It is, thus, that images of masculinity and the implications of the concept are a topic of debate and academic research, questioning and exploration. Despite the stated, however, there remains a persistent tendency towards the maintenance of earlier images of hegemonic masculinity. Indeed, a review of Connell's notion of hegemonic masculinity will reveal the extent to which contemporary images of masculinity are being overtly countered and contested by the concept of hegemonic masculinity. Following a review of Connell's concept of hegemonic masculinity, this essay will argue that Connell's concept serves to shed invaluable light on the extent to which contemporary masculinity is experiencing crisis. This crisis, as briefly touched upon in the preceding, is a direct outcome of the dominant culture's refusal to accept changing notions of masculinity and its determination to maintain the gender status quo.
Hegemonic masculinity is predicated on the longstanding notion that distinct gender differences exist between men and women.1 Hegemonic norms are accepted because "mass culture generally assumes there is a fixed, true masculinity beneath the ebb and flow of daily life,"2 where men are expected to be strong, independent, competitive, risk-taking, aggressive, powerful, display sexual prowess, be emotionally distant, and be dominant over women in both the private and public spheres.3 Gender differences underpin an unequal system of power relations where "men, as a group, enjoy [access to certain] institutional privileges"4 not afforded to women. Although this is not a recently constituted ideology, Connell holds that the dominance of hegemonic masculinity represents an endeavour to maintain this system of inequality through efforts to quell challenges to its institution. He states, "Hegemonic masculinity can be defined as the configuration of gender practice which embodies the currently accepted answer to the problem of the legitimacy of patriarchy."5 The social prescription for western hegemonic masculinity, aimed at preserving the legitimacy of patriarchy, thus includes elements of heterosexism, homophobia, and male-dominant gender roles.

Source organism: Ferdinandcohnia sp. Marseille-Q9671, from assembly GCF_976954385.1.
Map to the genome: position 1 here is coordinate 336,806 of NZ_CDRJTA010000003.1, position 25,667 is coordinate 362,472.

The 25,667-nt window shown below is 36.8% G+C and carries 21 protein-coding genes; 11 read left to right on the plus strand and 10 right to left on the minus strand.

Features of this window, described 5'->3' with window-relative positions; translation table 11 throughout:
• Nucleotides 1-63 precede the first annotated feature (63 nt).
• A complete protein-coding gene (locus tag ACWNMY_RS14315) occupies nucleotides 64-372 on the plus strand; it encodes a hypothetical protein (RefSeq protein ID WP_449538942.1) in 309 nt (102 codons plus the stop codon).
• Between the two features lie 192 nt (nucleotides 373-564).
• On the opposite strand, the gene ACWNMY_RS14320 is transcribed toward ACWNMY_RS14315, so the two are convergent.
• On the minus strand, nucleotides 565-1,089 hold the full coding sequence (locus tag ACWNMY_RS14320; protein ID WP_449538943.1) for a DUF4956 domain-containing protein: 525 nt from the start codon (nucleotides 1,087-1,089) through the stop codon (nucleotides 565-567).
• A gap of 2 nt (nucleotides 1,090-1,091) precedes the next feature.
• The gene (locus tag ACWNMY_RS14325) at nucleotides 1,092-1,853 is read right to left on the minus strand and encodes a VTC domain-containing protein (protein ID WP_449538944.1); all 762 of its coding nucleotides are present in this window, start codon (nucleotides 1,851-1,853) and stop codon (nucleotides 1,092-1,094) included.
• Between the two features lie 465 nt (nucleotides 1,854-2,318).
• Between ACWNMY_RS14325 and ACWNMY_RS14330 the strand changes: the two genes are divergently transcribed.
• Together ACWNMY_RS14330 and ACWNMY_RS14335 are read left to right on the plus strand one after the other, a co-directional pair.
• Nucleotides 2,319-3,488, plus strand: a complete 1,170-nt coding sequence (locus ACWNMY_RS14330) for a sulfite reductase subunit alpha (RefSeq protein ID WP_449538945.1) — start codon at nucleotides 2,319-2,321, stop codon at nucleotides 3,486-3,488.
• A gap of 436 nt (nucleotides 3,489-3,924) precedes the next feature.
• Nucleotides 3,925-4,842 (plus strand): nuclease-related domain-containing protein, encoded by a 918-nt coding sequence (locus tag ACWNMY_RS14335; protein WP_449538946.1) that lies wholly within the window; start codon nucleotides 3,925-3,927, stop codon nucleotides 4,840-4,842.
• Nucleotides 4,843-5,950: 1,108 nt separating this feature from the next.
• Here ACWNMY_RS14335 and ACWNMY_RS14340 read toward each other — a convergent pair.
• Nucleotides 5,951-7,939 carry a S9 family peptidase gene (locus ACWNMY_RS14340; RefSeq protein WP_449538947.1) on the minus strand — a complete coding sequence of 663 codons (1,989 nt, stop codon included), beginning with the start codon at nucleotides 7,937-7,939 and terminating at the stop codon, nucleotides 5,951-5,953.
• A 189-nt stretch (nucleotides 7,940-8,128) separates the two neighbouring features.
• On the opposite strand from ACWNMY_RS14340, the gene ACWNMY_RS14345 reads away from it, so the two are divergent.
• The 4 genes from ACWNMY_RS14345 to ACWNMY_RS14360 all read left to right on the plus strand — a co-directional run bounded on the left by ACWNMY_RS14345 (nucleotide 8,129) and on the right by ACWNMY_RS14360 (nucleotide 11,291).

Connell stresses that hegemonic masculinity is a "historically mobile relation" noting that when "conditions for the defence of patriarchy change," such as with economic or political pressures like the global movement for women's emancipation, "the bases for the dominance of a particular masculinity are eroded."6 In fact, the institutional and cultural features that give rise to any one form of masculinity also create alternate versions of masculinity that support or conflict with core assumptions. For example, dominant conceptualizations of masculinity portray adult males as family breadwinners. This conceptualization, alongside dominant discourse and practices perpetuate this belief, irrespective of evidence to the contrary and, in so doing, affirm a gender based division of labour. As may be inferred from the aforementioned, despite the fact that the concept of hegemonic masculinity is increasingly being questioned by contemporary economic realities, not to mention socio-political ones, the tenacious hold that this concept has on mass culture is such that alternative realities are labeled exceptions to the rule.
Connell does not only acknowledge the veracity of the above-stated but emphasizes the extent to which the